El Salvador’s Left Turn?

Mixed results for ‘el frente’ in the country’s congressional elections.

Jacob Wheeler

The day after the U.S. pres­i­den­tial elec­tion, Sal­vado­ran pres­i­den­tial can­di­date Mauri­cio Funes con­grat­u­lat­ed Pres­i­dent Obama.

These winds of change have begun to blow from the Unit­ed States to refresh the glob­al atmos­phere, in need of more democ­ra­cy and greater social jus­tice,” Funes said in a state­ment. The Amer­i­cans have not been afraid to choose change, as they have staked out the future and not the immo­bil­i­ty of the past.”

Funes, who him­self is on a nation­wide Car­a­van of Hope” tour, is the new face of the Fari­bun­do Mar­ti Nation­al Lib­er­a­tion front (FMLN). The par­ty – born from five bands of left­ist guer­ril­las dur­ing El Salvador’s civ­il war from 1980 to 1992 – is on the verge of win­ning its first pres­i­den­tial elec­tion on March 15

A pop­u­lar for­mer TV jour­nal­ist, Funes enjoys a dou­ble-dig­it lead – as high as 17 per­cent­age points, accord­ing to one Decem­ber poll – over his oppo­nent, Rodri­go Avi­la of the incum­bent right-wing Nation­al Repub­li­can Alliance (ARE­NA) par­ty, which has held the pres­i­den­cy for 20 years.

Despite Funes’ poll num­bers, the FLMN received mixed results in the nation­al assem­bly elec­tions on Jan. 18. El frente (or the front”) as the par­ty is known in El Sal­vador, gained three seats, giv­ing it 35 out of a total 84. Mean­while, ARE­NA lost two seats to give it 32. But the con­ser­v­a­tive Par­ty of Nation­al Con­cil­i­a­tion (PCN) won 11 seats, con­tin­u­ing the right-wing coalition’s leg­isla­tive majority.

FMLN won the may­ors’ offices in three oth­er large cities in El Sal­vador – Soy­a­pan­go, San­ta Tecla and San­ta Ana – and increased the num­ber of munic­i­pal­i­ties it will gov­ern by 90 per­cent. But the par­ty lost the mayor’s seat in San Sal­vador, the cap­i­tal, which incum­bent Vio­le­ta Menj’var had held since 2005. FMLN had con­trolled the cap­i­tal as a strate­gic strong­hold for the past 12 years.

Evi­dence of pos­si­ble vot­er fraud sur­faced dur­ing the elec­tion. FMLN rep­re­sen­ta­tives, and groups such as the Com­mit­tee in Sol­i­dar­i­ty with the Peo­ple of El Sal­vador (CIS­PES), report­ed that bus­es of Guatemalan, Hon­duran and Nicaraguan nation­als were detained in bor­der provinces, alleged­ly on their way to the cap­i­tal to vote for ARE­NA. Oth­ers, the oppo­si­tion fears, may have got­ten through. CIS­PES Exec­u­tive Direc­tor Burke Stans­bury also believes that ARE­NA brought rur­al Sal­vado­rans into the cap­i­tal to tip the bal­ance there.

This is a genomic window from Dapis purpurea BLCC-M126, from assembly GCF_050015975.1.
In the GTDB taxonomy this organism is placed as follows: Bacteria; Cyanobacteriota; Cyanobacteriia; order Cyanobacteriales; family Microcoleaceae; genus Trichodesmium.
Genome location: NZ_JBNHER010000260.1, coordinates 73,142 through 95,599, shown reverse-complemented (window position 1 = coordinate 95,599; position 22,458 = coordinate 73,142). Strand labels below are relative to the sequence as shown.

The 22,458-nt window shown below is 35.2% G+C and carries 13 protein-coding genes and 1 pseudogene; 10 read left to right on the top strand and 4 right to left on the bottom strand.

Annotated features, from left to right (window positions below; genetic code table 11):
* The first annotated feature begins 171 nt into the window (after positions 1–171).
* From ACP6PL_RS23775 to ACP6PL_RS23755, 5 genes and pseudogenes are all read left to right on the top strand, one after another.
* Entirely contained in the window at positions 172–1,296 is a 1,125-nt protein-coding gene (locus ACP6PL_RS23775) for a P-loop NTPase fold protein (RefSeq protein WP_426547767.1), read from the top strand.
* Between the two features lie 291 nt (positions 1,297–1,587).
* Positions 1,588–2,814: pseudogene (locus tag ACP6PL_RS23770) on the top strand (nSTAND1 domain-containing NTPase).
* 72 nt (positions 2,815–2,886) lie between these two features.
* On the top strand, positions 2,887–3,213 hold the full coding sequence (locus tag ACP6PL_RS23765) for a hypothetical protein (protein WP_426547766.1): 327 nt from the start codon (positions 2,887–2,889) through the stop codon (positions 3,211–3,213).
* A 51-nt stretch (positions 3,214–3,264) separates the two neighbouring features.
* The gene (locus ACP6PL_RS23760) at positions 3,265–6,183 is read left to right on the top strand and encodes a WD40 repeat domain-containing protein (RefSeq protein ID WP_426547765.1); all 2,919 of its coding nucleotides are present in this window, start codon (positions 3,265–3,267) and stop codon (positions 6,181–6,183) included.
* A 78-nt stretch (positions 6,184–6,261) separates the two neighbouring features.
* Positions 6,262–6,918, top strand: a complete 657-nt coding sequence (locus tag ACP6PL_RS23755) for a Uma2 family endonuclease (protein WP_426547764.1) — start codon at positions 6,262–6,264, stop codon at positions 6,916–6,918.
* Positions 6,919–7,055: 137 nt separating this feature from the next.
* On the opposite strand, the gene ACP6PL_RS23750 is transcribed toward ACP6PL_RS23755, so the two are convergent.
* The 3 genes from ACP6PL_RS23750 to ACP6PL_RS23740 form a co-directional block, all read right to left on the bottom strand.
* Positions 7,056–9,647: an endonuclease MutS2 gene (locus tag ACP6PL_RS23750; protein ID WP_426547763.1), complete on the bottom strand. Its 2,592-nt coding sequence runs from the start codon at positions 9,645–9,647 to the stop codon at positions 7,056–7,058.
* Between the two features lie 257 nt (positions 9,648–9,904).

As the incum­bent par­ty, ARE­NA con­trols access to the cit­i­zen reg­istry and, before the elec­tion, it pre­vent­ed FMLN and out­side observers from com­par­ing the reg­istry to vot­er rolls.

But Geoff Thale of the Wash­ing­ton Office on Latin Amer­i­ca says he doubts that alleged vot­er fraud made a dif­fer­ence in the capital.

Vio­le­ta Menj’var lost San Sal­vador because the par­ty was over­con­fi­dent and failed to run a strong cam­paign [and] because the mayor’s record in office wasn’t that impres­sive in terms of munic­i­pal ser­vices and city man­age­ment,” Thale says. Violeta’s pre­de­ces­sors were viewed as effec­tive man­agers; she wasn’t.”

Thale adds that ARE­NA pres­i­dents have made life dif­fi­cult for FMLN may­ors of San Sal­vador, squeez­ing them on bud­get issues and being unco­op­er­a­tive on issues like garbage dis­pos­al and dump sites.”

Tim Muth, who runs a pop­u­lar blog called Walk­ing with El Sal­vador, says the mixed results from the Jan. 18 elec­tion may shows signs of a matur­ing democracy.

What hap­pened in San Sal­vador is that a cer­tain por­tion of the vot­ers appeared to split their votes on Nation­al Assem­bly and may­or,” Muth wrote on his blog. They were vot­ing based on who they thought (right­ly or wrong­ly) was the best able to gov­ern, rather than vot­ing strict­ly on par­ty lines.” 

FMLN’s mot­to on Funes’ Car­a­van of Hope tour has been Nace la esper­an­za, viene el cam­bio” (Hope is born, change is com­ing). While el frente didn’t expect cit­i­zens to actu­al­ly vote for change in San Salvador’s may­oral elec­tion, the par­ty expects its biggest vic­to­ry to come on March 15.

If poll num­bers hold in Funes’ favor, anoth­er Latin Amer­i­can democ­ra­cy will turn to the left.

Jacob Wheel­er is a con­tribut­ing edi­tor at In These Times.
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